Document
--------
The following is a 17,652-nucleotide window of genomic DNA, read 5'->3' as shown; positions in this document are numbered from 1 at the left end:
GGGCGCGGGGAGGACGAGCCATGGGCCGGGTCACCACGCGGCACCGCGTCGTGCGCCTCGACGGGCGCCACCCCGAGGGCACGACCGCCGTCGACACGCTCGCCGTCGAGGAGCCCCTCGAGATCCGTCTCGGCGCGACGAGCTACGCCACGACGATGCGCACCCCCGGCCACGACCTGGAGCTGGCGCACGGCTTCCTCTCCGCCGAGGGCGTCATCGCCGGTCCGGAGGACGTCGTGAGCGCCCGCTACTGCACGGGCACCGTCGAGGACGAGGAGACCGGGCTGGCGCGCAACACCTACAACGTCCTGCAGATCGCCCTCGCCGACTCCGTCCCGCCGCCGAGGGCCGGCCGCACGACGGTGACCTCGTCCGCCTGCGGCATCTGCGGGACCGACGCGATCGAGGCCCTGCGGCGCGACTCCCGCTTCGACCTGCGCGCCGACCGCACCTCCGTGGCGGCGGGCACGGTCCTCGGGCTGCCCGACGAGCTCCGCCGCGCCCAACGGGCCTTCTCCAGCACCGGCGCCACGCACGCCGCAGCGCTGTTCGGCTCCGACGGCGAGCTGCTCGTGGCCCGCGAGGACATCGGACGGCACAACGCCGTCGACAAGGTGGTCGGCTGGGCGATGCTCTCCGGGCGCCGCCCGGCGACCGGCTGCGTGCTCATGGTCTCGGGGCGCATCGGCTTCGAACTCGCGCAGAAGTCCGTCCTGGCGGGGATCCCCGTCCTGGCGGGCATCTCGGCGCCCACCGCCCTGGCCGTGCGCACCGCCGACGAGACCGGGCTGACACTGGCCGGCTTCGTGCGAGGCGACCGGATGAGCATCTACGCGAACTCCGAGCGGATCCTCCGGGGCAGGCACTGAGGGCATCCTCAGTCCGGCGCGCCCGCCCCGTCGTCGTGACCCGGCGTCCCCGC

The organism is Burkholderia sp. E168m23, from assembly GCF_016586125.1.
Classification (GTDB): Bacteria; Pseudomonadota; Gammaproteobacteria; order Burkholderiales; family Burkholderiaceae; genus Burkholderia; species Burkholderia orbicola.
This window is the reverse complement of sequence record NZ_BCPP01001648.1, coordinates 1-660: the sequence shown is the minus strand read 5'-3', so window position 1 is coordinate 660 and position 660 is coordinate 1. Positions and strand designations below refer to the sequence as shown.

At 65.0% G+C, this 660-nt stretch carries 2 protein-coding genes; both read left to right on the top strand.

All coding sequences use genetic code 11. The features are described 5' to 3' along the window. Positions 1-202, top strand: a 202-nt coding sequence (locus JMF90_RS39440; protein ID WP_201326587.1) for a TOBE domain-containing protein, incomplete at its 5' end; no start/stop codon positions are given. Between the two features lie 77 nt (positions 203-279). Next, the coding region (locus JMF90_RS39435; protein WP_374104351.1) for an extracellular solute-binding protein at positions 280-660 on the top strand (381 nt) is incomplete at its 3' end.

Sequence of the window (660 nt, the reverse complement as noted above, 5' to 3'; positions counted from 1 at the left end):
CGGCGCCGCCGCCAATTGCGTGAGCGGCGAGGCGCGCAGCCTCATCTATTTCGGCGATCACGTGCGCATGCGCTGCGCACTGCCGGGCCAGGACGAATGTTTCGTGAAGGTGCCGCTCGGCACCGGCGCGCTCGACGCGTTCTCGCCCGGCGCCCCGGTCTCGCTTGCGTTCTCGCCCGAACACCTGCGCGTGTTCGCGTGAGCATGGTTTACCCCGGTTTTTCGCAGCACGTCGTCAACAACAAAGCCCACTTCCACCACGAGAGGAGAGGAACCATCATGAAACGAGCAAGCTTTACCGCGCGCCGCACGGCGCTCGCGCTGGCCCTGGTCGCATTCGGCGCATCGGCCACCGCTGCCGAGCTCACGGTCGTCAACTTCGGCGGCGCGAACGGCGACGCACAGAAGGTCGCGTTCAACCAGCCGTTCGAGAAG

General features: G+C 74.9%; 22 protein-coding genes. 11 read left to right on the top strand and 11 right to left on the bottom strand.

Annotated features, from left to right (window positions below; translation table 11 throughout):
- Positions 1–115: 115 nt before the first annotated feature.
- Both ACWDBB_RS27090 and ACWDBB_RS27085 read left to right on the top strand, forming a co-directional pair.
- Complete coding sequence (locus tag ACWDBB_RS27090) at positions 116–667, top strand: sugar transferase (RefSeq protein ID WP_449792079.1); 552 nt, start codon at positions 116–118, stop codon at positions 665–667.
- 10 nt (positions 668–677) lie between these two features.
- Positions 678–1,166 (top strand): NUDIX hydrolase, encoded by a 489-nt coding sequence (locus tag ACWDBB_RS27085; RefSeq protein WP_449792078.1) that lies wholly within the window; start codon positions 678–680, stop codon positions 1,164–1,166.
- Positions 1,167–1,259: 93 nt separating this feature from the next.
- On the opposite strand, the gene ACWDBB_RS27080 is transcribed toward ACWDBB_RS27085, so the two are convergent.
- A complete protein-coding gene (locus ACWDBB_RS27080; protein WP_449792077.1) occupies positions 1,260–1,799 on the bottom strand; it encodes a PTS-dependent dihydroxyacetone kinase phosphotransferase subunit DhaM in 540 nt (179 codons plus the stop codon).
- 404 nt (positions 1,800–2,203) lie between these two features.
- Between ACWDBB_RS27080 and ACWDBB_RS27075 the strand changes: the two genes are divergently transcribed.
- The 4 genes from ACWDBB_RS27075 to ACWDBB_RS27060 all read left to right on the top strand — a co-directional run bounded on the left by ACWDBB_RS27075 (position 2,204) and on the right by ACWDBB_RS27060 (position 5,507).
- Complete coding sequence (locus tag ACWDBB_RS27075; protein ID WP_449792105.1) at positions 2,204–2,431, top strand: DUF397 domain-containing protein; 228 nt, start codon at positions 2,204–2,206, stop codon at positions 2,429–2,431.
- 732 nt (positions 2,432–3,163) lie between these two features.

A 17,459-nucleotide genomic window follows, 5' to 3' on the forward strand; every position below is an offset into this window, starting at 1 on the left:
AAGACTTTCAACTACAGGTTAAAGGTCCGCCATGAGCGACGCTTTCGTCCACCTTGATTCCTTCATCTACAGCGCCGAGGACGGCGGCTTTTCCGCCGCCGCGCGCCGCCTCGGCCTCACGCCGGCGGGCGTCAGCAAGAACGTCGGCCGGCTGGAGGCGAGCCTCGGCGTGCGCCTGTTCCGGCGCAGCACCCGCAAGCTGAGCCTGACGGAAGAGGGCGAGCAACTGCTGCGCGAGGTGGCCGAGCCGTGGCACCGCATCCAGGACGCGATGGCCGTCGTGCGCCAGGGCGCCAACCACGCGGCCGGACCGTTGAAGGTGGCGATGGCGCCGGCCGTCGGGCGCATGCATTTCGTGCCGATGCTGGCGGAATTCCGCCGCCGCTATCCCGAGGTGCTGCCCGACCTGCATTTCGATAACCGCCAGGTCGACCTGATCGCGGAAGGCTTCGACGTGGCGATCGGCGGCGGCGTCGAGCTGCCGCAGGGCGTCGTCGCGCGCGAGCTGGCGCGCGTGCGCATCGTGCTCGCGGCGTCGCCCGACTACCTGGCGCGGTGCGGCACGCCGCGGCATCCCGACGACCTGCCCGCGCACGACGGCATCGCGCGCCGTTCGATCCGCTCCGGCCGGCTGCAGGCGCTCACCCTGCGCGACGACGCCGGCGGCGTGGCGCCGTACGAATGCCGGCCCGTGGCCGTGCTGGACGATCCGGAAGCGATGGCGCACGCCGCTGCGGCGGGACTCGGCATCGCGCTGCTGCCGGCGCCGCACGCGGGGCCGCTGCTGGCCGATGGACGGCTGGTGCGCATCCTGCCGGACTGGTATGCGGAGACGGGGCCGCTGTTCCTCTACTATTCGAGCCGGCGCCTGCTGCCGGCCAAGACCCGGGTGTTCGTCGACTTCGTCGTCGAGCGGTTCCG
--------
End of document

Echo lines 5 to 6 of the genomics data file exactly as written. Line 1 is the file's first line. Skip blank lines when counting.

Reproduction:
This window is the reverse complement of sequence record NZ_BCPP01001648.1, coordinates 1-660: the sequence shown is the minus strand read 5'-3', so window position 1 is coordinate 660 and position 660 is coordinate 1. Positions and strand designations below refer to the sequence as shown.

At 65.0% G+C, this 660-nt stretch carries 2 protein-coding genes; both read left to right on the top strand.